What this means is that Japanese cards released in other languages, like the Gotta Magazine English Mew and French Pikachu, are separated into their own category. I also collect English promos and most of these releases are Japanese versions of proper English WotC designs. I keep these cards with my English promos, despite them being Japanese cards, because stylistically that’s where I liked to keep them. The only odd-one-out is the French Pikachu, which I’ve included in this section for overall consistency.
Next is the all-powerful and scarcely seen set number. No actual old back promos have set numbers, but there are sets from the Gen II era that do like the T Series and P Series promos. I do collect these ones and their set numbers are all-deciding. These cards are grouped together in sequence no matter how it conflicts with overlapping categories, which does come up.
Next is set symbol. Set symbols appear on a few categories of old back promos. Despite this unifying feature, the distribution of the cards are not always consistent. In these cases, I consider it more meaningful to group them among their symbolic kin and keep these cards together.
After that is my self-determined distribution group. This is where the arbitrary nature of this experiment comes into the foreground. Lots of cards were distributed through specific channels that could conceivably unify how they are categorized. A mainstream, widely accepted version of this is CoroCoro promos. These unnumbered miscellaneous releases are often grouped together because they were all distributed through CoroCoro magazine. One could conceive numerous categories like this, although most of them would be quite small. I have fewer of these than others might.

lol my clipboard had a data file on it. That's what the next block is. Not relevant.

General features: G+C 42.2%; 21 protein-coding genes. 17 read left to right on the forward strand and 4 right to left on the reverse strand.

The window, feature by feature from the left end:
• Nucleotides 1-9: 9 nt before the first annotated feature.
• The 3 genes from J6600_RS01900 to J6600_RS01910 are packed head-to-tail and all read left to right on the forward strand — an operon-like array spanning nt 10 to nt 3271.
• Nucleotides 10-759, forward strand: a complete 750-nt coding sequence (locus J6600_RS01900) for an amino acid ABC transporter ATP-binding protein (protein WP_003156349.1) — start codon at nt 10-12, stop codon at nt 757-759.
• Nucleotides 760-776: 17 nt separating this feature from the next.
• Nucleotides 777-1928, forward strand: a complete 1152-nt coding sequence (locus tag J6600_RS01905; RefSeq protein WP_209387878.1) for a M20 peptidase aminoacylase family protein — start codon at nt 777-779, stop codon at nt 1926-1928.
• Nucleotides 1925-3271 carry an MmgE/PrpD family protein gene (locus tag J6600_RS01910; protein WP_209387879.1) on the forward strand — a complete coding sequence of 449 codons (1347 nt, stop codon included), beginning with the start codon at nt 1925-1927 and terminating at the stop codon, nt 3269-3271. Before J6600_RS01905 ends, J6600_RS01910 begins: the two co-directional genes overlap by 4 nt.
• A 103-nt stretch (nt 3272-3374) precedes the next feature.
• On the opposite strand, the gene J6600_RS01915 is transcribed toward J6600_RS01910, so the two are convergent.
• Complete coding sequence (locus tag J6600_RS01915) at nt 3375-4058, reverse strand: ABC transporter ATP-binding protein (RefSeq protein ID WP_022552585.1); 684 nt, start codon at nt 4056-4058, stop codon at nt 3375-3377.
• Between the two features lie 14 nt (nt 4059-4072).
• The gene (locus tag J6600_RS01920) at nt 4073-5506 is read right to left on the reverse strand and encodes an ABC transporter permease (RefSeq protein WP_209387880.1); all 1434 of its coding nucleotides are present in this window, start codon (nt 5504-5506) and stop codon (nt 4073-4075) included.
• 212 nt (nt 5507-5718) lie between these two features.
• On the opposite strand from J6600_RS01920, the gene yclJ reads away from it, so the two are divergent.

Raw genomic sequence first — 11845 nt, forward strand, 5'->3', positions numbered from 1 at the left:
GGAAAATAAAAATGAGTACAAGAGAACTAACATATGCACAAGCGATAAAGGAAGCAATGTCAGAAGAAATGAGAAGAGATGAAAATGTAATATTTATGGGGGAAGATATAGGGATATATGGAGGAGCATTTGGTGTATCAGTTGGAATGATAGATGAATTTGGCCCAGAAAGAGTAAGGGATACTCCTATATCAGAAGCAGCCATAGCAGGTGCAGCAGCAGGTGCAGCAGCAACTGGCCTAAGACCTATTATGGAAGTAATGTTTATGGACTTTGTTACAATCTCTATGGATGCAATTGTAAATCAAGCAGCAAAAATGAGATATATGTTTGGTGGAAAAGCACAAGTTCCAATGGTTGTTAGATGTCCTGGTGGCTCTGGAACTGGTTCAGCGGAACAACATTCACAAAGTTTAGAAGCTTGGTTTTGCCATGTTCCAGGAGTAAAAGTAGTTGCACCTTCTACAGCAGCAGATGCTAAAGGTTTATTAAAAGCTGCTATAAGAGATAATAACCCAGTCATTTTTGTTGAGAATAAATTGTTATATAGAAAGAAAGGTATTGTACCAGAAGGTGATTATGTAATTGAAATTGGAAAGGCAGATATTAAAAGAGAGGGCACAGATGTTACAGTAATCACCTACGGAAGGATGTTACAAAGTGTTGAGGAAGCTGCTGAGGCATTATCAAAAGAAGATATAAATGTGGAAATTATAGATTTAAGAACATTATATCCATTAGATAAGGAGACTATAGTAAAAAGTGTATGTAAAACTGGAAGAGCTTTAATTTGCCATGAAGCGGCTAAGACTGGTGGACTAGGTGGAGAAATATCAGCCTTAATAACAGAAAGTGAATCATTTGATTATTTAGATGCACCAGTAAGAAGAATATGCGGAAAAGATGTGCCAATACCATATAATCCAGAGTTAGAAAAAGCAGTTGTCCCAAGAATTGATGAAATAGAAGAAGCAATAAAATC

And finally, if something cannot be categorized in any of the groups above they are lumped into a chronological miscellaneous section.
3. Defying CoroCoro Gospel: Due to my personal hierarchy, I have made some changes to the broadly accepted category of CoroCoro cards. Because of how widely this category of cards is recognized I resisted making any changes to this group at all (even PSA has some reference to it). It is the closest to an “official” category that gives new collectors a scope and a goal to start out with. But since I am collecting all of these promos and not just this category of promos, I had to break some traditions.
I recently decided to add the Super Energy Retrieval promo, which was distributed three times, with the CoroCoro promos. While CoroCoro was its final release, it is the only card I’m aware of that had an official CoroCoro distribution while not being considered part of the CoroCoro category. Because of how cleanly it is adopted into this category, I’ve decided to include it here.
I also removed GB Meowth and the English Gray Star cards, which have been placed in different categories.